Preview: Wisconsin spring football – Milwaukee Journal Sentinel

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What: Wisconsin’s 2016 spring football practice.

When: The first of 15 practices is set for Saturday. The annual spring game is set for noon April 23.


REPLACING STAVE: Coach Paul Chryst will have just two healthy scholarship quarterbacks — Bart Houston, who played in seven games last season, and Alex Hornibrook, who will be a redshirt freshman in the fall. Freshman Kare’ Lyles graduated early from high school and is enrolled at UW but will be held out of spring because of a hip injury.

Chryst and offensive coordinator Joe Rudolph will use the 15 practices to test the limits of the trio. Lyles is gifted but it is unlikely a freshman will be able to come in and win the starting job.

The battle to replace Joel Stave should come down to Houston and Hornibrook.

Houston’s most extensive action last year came at Illinois after Stave suffered a concussion. Houston completed 22 of 33 passes for 232 yards, with two touchdowns and two interceptions.

Hornibrook, who graduated early from high school and participated in 2015 spring practice, impressed the staff with his throwing ability, poise and decision-making. He is a threat to win the starting job in camp in August.

“I really do like the three that we have,” Chryst said. “I’m excited to work with them….Bart has played a lot of football, been around the program. I liked (what) he did when he came in against Illinois and I liked his growth this year and I’m excited about Alex and how he took advantage of this past year. I think he’s got a chance to be a really good football player.”

SAFETY NET: Defensive coordinator Justin Wilcox and secondary coach Jim Leonhard, both in their first season on the UW staff, must replace both starting safeties (Michael Caputo and Tanner McEvoy) and cornerback Darius Hillary.

Spring will offer plenty of time to experiment because the task won’t be easy.

Caputo was the brains of the secondary. He finished fourth on the team in tackles (65) and led the team in passes broke up (eight).

McEvoy’s range in the back end gave then-defensive coordinator Dave Aranda the ability to use Caputo near the line of scrimmage and use his cornerbacks in tight coverage. McEvoy intercepted six passes, the No. 1 mark on the team, and became a willing tackler.

Hillary developed into a solid overall player who generally was assigned to shadow the opponent’s best receiver. More often than not he handled that assignment with aplomb and also developed into a solid tackler.

Reserves Derrick Tindal and Natrell Jamerson likely will battle to fill Hillary’s slot. Both Tindal and Jamerson served as the team’s No. 3 cornerback last season so they have a decent amount of experience.

The candidates at safety are more plentiful but greater question marks.

D’Cota Dixon, Leo Musso, Joe Ferguson and Arrington Farrar all got some playing time last season. Wilcox and Leonhard likely will eventually find the starting pair from that group, but it will take time to groom two new starting safeties and one starting cornerback.

CROWDED BACKFIELD: Limited to four games because of a sports hernia and a one-game suspension last season, Corey Clement should be ready for full-time work this spring.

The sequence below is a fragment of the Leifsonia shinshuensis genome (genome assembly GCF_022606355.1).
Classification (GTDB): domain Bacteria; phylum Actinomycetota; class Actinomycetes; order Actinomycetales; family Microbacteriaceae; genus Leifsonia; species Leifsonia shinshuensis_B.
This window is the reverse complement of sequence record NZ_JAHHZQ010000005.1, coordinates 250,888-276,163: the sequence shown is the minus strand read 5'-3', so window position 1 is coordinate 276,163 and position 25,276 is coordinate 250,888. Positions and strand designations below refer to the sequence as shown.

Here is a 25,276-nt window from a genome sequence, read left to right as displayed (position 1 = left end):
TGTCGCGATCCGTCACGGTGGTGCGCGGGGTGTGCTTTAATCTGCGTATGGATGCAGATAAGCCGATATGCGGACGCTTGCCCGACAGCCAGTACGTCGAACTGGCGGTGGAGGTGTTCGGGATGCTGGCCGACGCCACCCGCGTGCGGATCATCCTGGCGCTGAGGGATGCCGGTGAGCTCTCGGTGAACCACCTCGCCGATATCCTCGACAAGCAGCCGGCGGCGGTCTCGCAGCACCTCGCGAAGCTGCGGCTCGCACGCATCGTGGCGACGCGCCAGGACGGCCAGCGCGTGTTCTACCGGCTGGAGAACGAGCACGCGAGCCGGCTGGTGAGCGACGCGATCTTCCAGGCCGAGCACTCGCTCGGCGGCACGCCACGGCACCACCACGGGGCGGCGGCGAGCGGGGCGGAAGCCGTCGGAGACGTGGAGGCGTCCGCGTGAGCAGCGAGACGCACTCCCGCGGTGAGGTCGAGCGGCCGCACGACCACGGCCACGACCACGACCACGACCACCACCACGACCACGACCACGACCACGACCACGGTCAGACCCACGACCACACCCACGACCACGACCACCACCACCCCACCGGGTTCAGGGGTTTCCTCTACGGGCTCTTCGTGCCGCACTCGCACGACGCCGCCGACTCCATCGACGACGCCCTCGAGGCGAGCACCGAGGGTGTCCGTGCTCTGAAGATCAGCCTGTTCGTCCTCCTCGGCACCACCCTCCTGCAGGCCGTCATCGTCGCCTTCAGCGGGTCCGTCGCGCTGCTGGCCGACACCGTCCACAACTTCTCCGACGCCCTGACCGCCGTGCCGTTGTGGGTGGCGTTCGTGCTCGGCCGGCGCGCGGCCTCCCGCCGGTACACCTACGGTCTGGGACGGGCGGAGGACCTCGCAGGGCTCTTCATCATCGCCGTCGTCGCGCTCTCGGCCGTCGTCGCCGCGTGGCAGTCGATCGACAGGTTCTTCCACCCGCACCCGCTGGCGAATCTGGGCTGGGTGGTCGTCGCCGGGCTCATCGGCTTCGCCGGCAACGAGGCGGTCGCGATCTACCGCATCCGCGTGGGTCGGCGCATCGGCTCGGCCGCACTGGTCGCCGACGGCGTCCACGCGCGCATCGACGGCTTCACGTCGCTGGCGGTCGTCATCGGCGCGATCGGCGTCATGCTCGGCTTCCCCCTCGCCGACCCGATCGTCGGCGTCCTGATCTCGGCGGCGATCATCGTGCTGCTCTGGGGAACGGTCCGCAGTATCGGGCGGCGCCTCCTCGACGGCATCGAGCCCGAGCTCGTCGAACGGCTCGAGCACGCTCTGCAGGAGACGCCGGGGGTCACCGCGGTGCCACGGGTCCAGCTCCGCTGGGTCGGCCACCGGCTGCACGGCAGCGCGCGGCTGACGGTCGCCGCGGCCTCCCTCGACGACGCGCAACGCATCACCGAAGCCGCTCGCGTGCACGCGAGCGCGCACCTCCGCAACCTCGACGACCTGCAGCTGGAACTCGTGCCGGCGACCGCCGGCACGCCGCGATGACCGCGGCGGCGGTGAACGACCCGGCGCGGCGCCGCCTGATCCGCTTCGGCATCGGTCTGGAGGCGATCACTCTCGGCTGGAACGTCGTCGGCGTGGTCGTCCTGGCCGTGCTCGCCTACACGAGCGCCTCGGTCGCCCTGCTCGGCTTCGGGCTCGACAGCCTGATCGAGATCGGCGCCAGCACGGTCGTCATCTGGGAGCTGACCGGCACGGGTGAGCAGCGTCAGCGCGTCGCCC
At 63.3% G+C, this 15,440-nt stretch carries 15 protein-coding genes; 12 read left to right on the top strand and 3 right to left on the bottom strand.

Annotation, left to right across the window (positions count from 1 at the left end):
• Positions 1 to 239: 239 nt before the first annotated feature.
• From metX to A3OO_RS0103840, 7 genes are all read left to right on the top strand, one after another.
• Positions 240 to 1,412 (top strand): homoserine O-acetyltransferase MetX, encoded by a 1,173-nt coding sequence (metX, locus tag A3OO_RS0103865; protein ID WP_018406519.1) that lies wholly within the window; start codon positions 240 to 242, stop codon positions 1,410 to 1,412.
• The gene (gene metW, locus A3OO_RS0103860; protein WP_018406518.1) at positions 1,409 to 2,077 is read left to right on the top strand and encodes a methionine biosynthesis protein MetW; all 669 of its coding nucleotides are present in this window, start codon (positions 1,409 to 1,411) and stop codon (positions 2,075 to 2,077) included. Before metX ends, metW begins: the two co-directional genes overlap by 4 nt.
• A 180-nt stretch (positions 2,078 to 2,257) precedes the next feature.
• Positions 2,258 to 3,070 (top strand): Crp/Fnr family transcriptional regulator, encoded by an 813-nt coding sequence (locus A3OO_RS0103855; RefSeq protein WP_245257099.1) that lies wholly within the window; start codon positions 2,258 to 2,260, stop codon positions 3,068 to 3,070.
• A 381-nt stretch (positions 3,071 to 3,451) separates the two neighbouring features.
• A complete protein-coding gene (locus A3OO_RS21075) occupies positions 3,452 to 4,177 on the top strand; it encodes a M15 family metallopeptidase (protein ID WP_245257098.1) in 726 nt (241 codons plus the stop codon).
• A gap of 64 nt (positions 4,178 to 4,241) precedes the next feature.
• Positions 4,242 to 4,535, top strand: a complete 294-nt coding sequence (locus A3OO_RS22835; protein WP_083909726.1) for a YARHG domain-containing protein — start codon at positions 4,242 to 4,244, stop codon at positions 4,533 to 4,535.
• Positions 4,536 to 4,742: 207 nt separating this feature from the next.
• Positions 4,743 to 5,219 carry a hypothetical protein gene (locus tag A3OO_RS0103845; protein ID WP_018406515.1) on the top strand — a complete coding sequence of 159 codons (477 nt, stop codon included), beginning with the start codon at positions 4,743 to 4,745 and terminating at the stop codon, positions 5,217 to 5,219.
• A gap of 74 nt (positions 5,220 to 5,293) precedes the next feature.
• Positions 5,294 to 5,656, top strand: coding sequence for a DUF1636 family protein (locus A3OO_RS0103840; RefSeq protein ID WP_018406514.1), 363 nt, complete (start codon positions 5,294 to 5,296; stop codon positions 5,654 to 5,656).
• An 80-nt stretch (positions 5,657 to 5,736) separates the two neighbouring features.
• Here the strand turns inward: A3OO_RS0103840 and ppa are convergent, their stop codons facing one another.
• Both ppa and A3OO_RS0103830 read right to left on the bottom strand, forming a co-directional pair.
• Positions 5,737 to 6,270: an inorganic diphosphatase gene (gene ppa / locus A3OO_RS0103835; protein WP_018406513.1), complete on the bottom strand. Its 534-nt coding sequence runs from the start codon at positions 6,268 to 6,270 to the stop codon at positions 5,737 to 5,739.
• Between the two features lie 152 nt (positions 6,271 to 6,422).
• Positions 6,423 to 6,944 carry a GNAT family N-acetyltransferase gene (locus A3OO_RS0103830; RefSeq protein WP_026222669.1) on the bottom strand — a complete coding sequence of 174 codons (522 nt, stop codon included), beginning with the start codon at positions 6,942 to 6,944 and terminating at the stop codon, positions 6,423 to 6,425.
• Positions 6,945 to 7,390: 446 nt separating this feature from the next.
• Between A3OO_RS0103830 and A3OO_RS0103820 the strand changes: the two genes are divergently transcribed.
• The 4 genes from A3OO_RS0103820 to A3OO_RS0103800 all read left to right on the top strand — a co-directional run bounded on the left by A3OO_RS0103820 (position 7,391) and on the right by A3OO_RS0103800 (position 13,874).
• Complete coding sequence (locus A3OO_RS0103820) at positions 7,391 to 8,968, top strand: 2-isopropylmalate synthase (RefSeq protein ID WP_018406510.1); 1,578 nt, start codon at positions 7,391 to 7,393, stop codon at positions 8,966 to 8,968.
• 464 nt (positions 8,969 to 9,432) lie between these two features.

Running backs coach John Settle believes Dare Ogunbowale, who blossomed with Clement hurt last season, is good enough to start. At a minimum, Ogunbowale should be a solid No. 2 back and a third-down threat because of his pass-catching skills.

Taiwan Deal showed promise as a freshman (4.3-yard average and six touchdowns) but battled ankle injuries. He needs to stay healthy this spring because he is still young and needs all the work he can handle.

Bradrick Shaw, who redshirted because he needed a year to learn the offense, is worth watching. According to Settle, he progressed while working on the scout team and showed some of the play-making ability that made him a touted recruit.

Alec Ingold, who shifted to tailback from linebacker last season because of the injuries to Clement and Deal, moves to fullback in the spring.

Former linebacker Leon Jacobs, limited to four games last season because of a toe injury that eventually required surgery, will get a look at tailback this spring.

UW has enough bodies at linebacker and Jacobs played tailback his senior season in high school and rushed for 847 yards and six touchdowns.

IN GOOD HANDS? Alex Erickson, who led UW in catches (77) and receiving yards (978) will have to be replaced.

Look for Robert Wheelwright and Jazz Peavy, who last season began making plays with more frequency, to lead the unit.

The key for receivers coach Ted Gilmore is to develop depth. Can he coax improvement from players such as Reggie Love, George Rushing and Krenwick Sanders?

IN SEARCH OF NO. 3: Chryst and Rudolph enjoy using multiple tight ends to create schematic mismatches.

They’ll have to develop depth in the spring to ensure that weapon will be available in the fall because with Austin Traylor gone the only experienced tight ends are Troy Fumagalli (28 catches, 313 yards last season) and Eric Steffes (three catches, 50 yards). Steffes is a better blocker than receiver and he battled injuries throughout last season.

Kyle Penniston and David Edwards, who redshirted last season, should get plenty of work throughout the spring.

Jeff Potrykus